For Ukraine to succeed, it also needs to be reformed and broadly reinvented as a viable candidate for European Union membership that can wield the influence necessary to effect those reforms. This means that rebuilding Ukraine will depend on more than money and concrete, although heroic amounts of both will be needed. Ultimately, its fate will hinge on a transformation of mindset and governance in a nation notorious for its oligarchs and rampant corruption. Before the filming even stops, the country must launch a sustainable, foolproof and transparent project to transform ministries, markets, courts, businesses and institutions, raising them to democratic and free market standards. Western.

Easier said than done, of course. Pre-war Ukraine aspired to join the EU, in the sense that a C student aspires to gain admission into the Ivy League. Transparency International ranks it third among the most corrupt countries in Europe, behind Russia and Azerbaijan. When a leading proponent of reform in Ukraine was recently asked how corruption is faring in the country after months of war, he replied curtly: “The good thing is that there is no silver.

Ukrainian President Volodymyr Zelensky, rightly considered an inspirational warlord, has been ineffectual at best in his first three years in office in curbing corruption, the very promise that got him elected in 2019. His second prime minister, sacked in 2020, said Mr Zelensky fired him because the government’s own anti-corruption efforts threatened wealthy power operatives close to the president. Hundreds of millions of dollars in public funds and foreign aid have been embezzled in recent years by oligarchs, who have used several thousand Ukrainian state-owned companies as ATMs, with the connivance of the government.

Reforms must begin even as reconstruction and humanitarian efforts accelerate in the devastated towns and cities from which Russian troops have withdrawn. They are essential not only to launch Ukraine on what will be a long road to EU membership – an exceptionally rigorous process – but also to signal to Western governments and multilateral institutions that their aid dollars will not be not washed away by oligarchs and kleptocrats.

Ukraine has begun an impressive reconstruction planning effort – thousands of officials and multiple task forces are drawing up plans to rebuild housing, roads, transportation hubs, factories, communications towers and systems. water and sewage. Its own full-throttle press should be accompanied by an increased international focus on Ukraine’s long-term needs, even as the West rushes in funds, arms and materiel to help wage an existential war against Russia.

Western leaders cannot drag their feet over who will oversee and coordinate the hundreds of billions of dollars that will be needed over time. Among the plausible candidates are the Group of Seven, the World Bank, the European Bank for Reconstruction and Development and the EU itself. Someone has to be in charge, and soon. A good place to start on this issue is Berlin, where an international conference on Ukraine’s reconstruction is scheduled for Tuesday.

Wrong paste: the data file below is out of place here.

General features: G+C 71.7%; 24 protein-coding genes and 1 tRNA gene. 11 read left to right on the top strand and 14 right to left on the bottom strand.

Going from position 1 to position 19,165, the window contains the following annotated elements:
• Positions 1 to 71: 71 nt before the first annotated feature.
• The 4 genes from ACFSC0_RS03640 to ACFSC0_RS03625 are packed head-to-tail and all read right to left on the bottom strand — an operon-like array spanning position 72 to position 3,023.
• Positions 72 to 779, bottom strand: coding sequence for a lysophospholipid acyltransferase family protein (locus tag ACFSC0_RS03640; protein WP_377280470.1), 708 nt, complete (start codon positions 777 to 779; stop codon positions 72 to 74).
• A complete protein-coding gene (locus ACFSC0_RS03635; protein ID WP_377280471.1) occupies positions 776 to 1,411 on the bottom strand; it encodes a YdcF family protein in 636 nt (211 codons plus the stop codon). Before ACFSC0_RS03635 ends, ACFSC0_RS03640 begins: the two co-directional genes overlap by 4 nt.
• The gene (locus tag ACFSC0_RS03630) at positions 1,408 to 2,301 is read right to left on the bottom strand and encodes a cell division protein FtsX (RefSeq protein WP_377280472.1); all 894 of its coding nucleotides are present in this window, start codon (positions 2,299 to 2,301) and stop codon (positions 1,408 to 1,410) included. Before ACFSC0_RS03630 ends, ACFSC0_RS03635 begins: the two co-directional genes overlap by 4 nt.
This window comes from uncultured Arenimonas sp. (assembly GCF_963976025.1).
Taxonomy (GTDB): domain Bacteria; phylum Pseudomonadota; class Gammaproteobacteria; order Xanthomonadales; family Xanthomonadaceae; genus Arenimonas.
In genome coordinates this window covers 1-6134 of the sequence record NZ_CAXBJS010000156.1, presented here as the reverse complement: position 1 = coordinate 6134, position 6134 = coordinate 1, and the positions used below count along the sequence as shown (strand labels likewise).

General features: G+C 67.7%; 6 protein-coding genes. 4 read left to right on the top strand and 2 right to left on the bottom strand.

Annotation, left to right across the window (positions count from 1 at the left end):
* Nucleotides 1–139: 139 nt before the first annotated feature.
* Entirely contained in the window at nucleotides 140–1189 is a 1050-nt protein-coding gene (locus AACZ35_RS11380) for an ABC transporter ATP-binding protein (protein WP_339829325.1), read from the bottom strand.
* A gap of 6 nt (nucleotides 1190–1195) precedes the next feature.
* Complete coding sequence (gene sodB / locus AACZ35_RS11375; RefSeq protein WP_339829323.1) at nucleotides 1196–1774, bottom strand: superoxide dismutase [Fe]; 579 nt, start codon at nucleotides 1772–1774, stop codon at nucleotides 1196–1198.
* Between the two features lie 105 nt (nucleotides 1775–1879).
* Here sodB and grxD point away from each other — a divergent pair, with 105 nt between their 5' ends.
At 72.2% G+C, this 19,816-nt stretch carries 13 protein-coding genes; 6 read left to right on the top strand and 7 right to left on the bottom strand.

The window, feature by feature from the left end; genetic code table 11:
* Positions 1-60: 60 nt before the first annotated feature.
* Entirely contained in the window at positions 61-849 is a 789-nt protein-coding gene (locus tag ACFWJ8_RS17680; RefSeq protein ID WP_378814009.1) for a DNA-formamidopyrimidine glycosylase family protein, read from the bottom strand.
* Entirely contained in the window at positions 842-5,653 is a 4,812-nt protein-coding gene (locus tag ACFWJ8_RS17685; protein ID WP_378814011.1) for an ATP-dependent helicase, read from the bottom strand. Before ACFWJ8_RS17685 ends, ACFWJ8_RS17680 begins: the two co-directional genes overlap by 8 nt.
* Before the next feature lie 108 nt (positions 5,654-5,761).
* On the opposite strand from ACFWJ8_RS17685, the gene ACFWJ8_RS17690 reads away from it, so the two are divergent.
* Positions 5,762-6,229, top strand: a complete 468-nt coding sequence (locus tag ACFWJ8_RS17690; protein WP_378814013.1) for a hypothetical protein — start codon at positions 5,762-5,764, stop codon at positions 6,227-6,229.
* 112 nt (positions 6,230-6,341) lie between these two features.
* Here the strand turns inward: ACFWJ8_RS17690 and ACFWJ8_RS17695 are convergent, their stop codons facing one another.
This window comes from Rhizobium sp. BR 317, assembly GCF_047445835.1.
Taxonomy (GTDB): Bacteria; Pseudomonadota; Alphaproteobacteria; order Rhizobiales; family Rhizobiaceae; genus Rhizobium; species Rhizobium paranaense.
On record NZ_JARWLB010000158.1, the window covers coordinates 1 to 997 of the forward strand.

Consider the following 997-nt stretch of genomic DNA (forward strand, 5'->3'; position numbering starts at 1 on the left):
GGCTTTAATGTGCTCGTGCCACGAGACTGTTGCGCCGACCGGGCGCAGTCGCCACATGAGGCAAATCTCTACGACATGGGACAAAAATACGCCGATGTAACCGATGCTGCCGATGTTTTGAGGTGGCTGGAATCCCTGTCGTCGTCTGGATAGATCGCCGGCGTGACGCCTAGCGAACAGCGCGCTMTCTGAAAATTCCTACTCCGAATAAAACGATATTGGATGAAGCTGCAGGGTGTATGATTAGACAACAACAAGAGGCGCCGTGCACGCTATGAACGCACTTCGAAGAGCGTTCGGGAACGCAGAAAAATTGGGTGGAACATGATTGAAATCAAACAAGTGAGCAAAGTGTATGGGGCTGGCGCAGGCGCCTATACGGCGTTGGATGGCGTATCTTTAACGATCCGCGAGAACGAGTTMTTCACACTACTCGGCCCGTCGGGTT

At the same time, Ukraine should be aware that Western aid will be heavily conditioned and that the tsunami of grants and subsidized loans hoped for by officials in Kyiv should gradually intensify. This will disappoint some Ukrainians. But it is realistic, given the political and economic pressures in donor countries struggling with energy inflation, nationalism and war fatigue. Pledges for reconstruction in Afghanistan have so far fallen short of the UN target. The EU’s own pledge earlier this year of 9 billion euros to fill Ukraine’s monthly budget shortfalls has so far yielded only a fraction of that amount.

The Ukrainians understandably want the reconstruction project to tap into Russian assets that have been frozen by the West, including $300 billion in Russian Central Bank deposits. No doubt: Moscow should pay war reparations. But legal, financial and political obstacles stand in the way. Even if some Russian assets can be seized or extracted through negotiations to help Ukraine rebuild, it will likely take years.

Other movements can and should happen faster. The West is already sending large aid packages to solve immediate problems beyond the battlefields. In August, the State Department announced an $89 million grant to help deactivate hundreds of thousands of Russian mines scattered over an area larger than Virginia and Maryland combined.

Another key measure is to create an insurance fund, backed by international financial institutions, to promote private sector investment. Without this, companies are unlikely to be able to insure the projects they are considering in Ukraine. Companies generally act faster than international donors; they are essential for creating wealth in a post-war Ukraine.

It is in the vital interest of the West not only to defeat a bloody invasion, but also to fix Ukraine in the long term. Since the Soviet collapse three decades ago liberated Ukraine as an independent country, its anemic institutions, deep-rooted corruption and poor governance have been promoted and exploited by Moscow. The result was a cataclysm.

The best solution now is to revamp Europe’s security architecture, ensuring that Ukraine is reborn as a dynamic and fully modern country – a bulwark against an eastern neighbor that may remain brutal for the foreseeable future.

The post’s point of view | About the Editorial Board

Editorials represent the opinions of The Washington Post as an institution, as determined by debate among members of the Editorial Board, based in the Opinions section and separate from the newsroom.